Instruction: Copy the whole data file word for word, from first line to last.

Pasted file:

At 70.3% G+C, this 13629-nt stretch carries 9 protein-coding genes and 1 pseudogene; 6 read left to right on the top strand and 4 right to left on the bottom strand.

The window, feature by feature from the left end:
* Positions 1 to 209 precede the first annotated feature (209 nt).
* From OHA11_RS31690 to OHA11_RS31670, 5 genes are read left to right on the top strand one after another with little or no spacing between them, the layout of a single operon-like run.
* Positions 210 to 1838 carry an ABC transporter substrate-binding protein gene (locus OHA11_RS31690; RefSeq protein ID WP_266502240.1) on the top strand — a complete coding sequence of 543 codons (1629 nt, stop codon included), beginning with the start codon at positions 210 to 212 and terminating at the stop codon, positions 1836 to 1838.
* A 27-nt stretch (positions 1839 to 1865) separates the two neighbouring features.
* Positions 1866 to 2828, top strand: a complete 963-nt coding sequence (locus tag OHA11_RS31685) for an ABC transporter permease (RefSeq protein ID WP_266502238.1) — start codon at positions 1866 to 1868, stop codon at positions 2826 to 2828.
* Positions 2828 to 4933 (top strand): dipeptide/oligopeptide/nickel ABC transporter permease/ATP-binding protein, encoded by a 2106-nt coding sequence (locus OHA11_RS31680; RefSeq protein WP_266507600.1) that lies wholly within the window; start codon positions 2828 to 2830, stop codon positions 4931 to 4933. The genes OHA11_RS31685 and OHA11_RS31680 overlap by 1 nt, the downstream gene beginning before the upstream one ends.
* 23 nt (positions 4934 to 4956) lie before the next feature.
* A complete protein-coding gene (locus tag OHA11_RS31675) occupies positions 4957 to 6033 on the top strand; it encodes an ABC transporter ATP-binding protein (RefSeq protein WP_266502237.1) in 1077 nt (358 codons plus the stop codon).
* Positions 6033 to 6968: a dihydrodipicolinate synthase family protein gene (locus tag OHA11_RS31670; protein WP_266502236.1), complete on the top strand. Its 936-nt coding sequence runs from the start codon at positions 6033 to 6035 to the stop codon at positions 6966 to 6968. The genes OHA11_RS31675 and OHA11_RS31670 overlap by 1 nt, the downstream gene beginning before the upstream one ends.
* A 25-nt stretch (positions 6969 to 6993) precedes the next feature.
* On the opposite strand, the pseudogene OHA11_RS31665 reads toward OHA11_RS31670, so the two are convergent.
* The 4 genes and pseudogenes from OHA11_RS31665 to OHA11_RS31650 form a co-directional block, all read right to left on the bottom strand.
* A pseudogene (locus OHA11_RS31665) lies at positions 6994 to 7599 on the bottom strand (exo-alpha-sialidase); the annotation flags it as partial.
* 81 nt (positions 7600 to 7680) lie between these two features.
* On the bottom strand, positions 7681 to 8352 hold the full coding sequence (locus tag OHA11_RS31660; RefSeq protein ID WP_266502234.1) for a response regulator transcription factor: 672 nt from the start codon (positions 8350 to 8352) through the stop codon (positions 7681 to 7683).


At 70.3% G+C, this 13629-nt stretch carries 9 protein-coding genes and 1 pseudogene; 6 read left to right on the top strand and 4 right to left on the bottom strand.

The window, feature by feature from the left end:
* Positions 1 to 209 precede the first annotated feature (209 nt).
* From OHA11_RS31690 to OHA11_RS31670, 5 genes are read left to right on the top strand one after another with little or no spacing between them, the layout of a single operon-like run.
* Positions 210 to 1838 carry an ABC transporter substrate-binding protein gene (locus OHA11_RS31690; RefSeq protein ID WP_266502240.1) on the top strand — a complete coding sequence of 543 codons (1629 nt, stop codon included), beginning with the start codon at positions 210 to 212 and terminating at the stop codon, positions 1836 to 1838.
* A 27-nt stretch (positions 1839 to 1865) separates the two neighbouring features.
* Positions 1866 to 2828, top strand: a complete 963-nt coding sequence (locus tag OHA11_RS31685) for an ABC transporter permease (RefSeq protein ID WP_266502238.1) — start codon at positions 1866 to 1868, stop codon at positions 2826 to 2828.
* Positions 2828 to 4933 (top strand): dipeptide/oligopeptide/nickel ABC transporter permease/ATP-binding protein, encoded by a 2106-nt coding sequence (locus OHA11_RS31680; RefSeq protein WP_266507600.1) that lies wholly within the window; start codon positions 2828 to 2830, stop codon positions 4931 to 4933. The genes OHA11_RS31685 and OHA11_RS31680 overlap by 1 nt, the downstream gene beginning before the upstream one ends.
* 23 nt (positions 4934 to 4956) lie before the next feature.
* A complete protein-coding gene (locus tag OHA11_RS31675) occupies positions 4957 to 6033 on the top strand; it encodes an ABC transporter ATP-binding protein (RefSeq protein WP_266502237.1) in 1077 nt (358 codons plus the stop codon).
* Positions 6033 to 6968: a dihydrodipicolinate synthase family protein gene (locus tag OHA11_RS31670; protein WP_266502236.1), complete on the top strand. Its 936-nt coding sequence runs from the start codon at positions 6033 to 6035 to the stop codon at positions 6966 to 6968. The genes OHA11_RS31675 and OHA11_RS31670 overlap by 1 nt, the downstream gene beginning before the upstream one ends.
* A 25-nt stretch (positions 6969 to 6993) precedes the next feature.
* On the opposite strand, the pseudogene OHA11_RS31665 reads toward OHA11_RS31670, so the two are convergent.
* The 4 genes and pseudogenes from OHA11_RS31665 to OHA11_RS31650 form a co-directional block, all read right to left on the bottom strand.
* A pseudogene (locus OHA11_RS31665) lies at positions 6994 to 7599 on the bottom strand (exo-alpha-sialidase); the annotation flags it as partial.
* 81 nt (positions 7600 to 7680) lie between these two features.
* On the bottom strand, positions 7681 to 8352 hold the full coding sequence (locus tag OHA11_RS31660; RefSeq protein ID WP_266502234.1) for a response regulator transcription factor: 672 nt from the start codon (positions 8350 to 8352) through the stop codon (positions 7681 to 7683).